Posterior Predictive in INLA

Uncelebrated Greatness

This is a general impression I get. For some reason, introductions to parametric Bayesian models often skip over some of their most powerful features.

  • Online learning is easy, because old findings and new data are combined by Bayesian updating.
  • Generating new data is easy.
  • Quantifying the probability of a new observation is easy.
  • Tracking uncertainty accurately is easy.

Experts in Bayesian modeling are so used to these features that they don’t consider them remarkable. I often wind up spending more time figuring out the details of these steps after toolkit introductions walk through the steps below.

  • Specify a model by selecting a parametric random distribution
  • Fit the parameters of the model to some data
  • Use a metric like DIC or WAIC to compare it to a couple other possible models

Those are important steps, but the posterior predictive distribution completes the Bayesian workflow, and Bayesian updating of the model keeps the model accurate after new data comes in.

This blog checks out INLA as a tool and peeks into the use of the posterior predictive distribution. It doesn’t cover Bayesian updating.


Integrated nested Laplace approximation (INLA) is covered in a book that just came out last month, Bayesian Regression Modeling with INLA. I’m enjoying reading it. It does a great job relating different families of generalized linear model to their respective applications.

brinla cover

brinla cover

The promise of INLA is much faster inference through approximation instead of more computationally expensive methods.

I was disappointed, though, that the book recommended re-fitting the model in order to make predictions for new predictor values (by specifying NA as the result). Here I’m calling the “dependent variable” or “model output” the result, and I’m calling the “covariates” or “independent variables” the predictors.

Re-fitting the model is easy and fine for small models, but when there’s tons of data, or when the data is no longer available, or when there’s a lot of computation to do and you need to move quickly, it’s important to know that there are other possibilities.

Any Bayesian model has a “posterior predictive” distribution, the probability distribution that you get by integrating over all the parameters of the posterior distribution. The posterior predictive is the one that’s great for generating fake data and for determining how probable a new observation is.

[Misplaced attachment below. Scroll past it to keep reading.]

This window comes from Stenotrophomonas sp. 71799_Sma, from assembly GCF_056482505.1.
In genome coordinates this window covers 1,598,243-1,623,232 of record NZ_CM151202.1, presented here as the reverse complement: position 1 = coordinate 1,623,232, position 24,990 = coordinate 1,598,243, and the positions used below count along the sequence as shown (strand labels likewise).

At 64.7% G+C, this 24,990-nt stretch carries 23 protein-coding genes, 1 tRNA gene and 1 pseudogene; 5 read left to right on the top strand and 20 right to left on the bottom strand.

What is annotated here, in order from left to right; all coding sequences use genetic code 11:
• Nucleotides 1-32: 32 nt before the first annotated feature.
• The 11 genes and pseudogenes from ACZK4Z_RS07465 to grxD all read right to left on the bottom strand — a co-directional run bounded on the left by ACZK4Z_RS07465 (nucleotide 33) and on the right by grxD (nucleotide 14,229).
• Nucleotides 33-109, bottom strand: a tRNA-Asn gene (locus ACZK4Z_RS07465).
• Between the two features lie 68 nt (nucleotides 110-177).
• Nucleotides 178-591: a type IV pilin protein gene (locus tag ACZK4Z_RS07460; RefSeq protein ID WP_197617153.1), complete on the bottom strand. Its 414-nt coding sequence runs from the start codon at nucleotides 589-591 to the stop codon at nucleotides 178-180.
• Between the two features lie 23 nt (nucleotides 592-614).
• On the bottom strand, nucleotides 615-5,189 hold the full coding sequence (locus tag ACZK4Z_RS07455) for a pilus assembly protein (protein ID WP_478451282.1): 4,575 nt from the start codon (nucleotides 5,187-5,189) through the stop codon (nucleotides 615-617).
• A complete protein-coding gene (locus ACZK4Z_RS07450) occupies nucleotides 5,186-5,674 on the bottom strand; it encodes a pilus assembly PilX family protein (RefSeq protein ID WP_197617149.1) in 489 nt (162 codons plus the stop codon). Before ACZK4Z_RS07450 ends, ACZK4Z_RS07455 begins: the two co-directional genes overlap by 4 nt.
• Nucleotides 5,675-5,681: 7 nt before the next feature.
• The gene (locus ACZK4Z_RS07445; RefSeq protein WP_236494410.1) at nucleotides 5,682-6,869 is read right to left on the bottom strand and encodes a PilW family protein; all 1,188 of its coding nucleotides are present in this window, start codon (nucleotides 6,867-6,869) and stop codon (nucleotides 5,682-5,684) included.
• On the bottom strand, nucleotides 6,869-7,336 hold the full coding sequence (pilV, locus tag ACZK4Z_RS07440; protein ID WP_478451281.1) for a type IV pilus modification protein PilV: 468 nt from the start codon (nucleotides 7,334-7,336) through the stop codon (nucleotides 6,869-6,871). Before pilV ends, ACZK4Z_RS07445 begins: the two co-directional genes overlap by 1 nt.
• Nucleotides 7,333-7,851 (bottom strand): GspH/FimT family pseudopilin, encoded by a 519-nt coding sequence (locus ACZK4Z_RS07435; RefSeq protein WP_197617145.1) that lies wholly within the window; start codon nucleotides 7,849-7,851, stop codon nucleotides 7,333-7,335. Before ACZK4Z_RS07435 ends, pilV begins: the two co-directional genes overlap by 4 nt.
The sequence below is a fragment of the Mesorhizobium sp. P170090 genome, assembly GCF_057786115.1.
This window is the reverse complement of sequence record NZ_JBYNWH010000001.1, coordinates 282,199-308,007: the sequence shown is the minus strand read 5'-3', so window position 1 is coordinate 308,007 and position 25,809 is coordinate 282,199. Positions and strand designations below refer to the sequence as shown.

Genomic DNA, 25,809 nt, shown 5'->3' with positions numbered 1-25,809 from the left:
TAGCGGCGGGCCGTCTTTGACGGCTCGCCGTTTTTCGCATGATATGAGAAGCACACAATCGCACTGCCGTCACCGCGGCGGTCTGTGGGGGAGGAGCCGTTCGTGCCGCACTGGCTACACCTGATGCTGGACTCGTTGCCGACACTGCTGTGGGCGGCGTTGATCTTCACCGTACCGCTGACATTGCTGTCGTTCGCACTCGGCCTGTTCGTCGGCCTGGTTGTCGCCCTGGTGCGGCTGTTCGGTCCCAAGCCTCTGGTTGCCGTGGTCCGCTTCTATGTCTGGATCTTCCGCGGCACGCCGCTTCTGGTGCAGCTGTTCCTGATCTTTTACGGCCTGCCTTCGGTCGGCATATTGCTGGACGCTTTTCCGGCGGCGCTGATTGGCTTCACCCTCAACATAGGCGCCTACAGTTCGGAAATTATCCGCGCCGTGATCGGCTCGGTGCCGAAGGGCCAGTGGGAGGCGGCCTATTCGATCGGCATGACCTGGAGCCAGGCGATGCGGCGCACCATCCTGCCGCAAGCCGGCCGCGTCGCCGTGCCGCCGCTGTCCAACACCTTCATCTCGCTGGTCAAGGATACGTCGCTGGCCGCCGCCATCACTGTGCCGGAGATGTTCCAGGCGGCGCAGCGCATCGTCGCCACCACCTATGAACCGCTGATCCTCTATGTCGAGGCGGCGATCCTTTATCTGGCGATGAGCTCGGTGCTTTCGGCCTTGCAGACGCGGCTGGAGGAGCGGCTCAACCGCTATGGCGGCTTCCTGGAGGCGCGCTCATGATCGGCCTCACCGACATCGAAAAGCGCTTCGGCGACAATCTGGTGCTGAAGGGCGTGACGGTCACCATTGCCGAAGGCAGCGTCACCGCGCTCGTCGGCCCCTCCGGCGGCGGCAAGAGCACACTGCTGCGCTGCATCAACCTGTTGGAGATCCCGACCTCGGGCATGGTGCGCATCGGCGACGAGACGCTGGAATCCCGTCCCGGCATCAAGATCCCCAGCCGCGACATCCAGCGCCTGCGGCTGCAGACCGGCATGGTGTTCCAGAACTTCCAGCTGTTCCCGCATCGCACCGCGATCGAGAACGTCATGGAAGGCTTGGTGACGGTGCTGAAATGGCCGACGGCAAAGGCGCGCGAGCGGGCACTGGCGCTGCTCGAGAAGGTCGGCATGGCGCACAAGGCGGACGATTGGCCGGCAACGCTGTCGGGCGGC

It took a while to figure out how to use the posterior predictive distribution given a fitted INLA model. I got significant assistance from the INLA help mailing list. I review what I learned below.

Data and model

For the example below, I use a simple univariate linear model with noise, but INLA handles much more complex models. Here is the “ground truth” data, representing real-world measurements.

N <- 100
x <- 1:N
y <- 5 + 4 * x + rnorm(N, sd=3)

The true parameters are the following.

  • The intercept is 5.
  • The coefficient of the predictor is 4.
  • The standard deviation of the noise is 3.

Next, we fit an INLA model and check out the posterior distributions for the parameters.

## Loading required package: sp
## Loading required package: Matrix
## This is INLA_17.06.20 built 2018-03-14 23:31:50 UTC.
## See for how to get help.
m <- inla(y ~ x, data=data.frame(x=x, y=y))
## Call:
## "inla(formula = y ~ x, data = data.frame(x = x, y = y))"
## Time used:
##  Pre-processing    Running inla Post-processing           Total 
##          0.7702          0.1244          0.2804          1.1749 
## Fixed effects:
##               mean     sd 0.025quant 0.5quant 0.975quant   mode kld
## (Intercept) 4.7720 0.5813     3.6282   4.7720     5.9146 4.7720   0
## x           4.0053 0.0100     3.9856   4.0053     4.0249 4.0053   0
## The model has no random effects
## Model hyperparameters:
##                                           mean     sd 0.025quant 0.5quant
## Precision for the Gaussian observations 0.1227 0.0171     0.0913   0.1222
##                                         0.975quant   mode
## Precision for the Gaussian observations     0.1585 0.1215
## Expected number of effective parameters(std dev): 2.00(0.00)
## Number of equivalent replicates : 50.00 
## Marginal log-Likelihood:  -268.32

The model summary can be interpreted as saying the following.

  • The intercept has 95% probability of falling between 3.1424 and 5.6429.
  • The coefficient of the predictor variable has a 95% probability of falling between 3.9915 and 4.0345. (The model is pretty sure about this one.)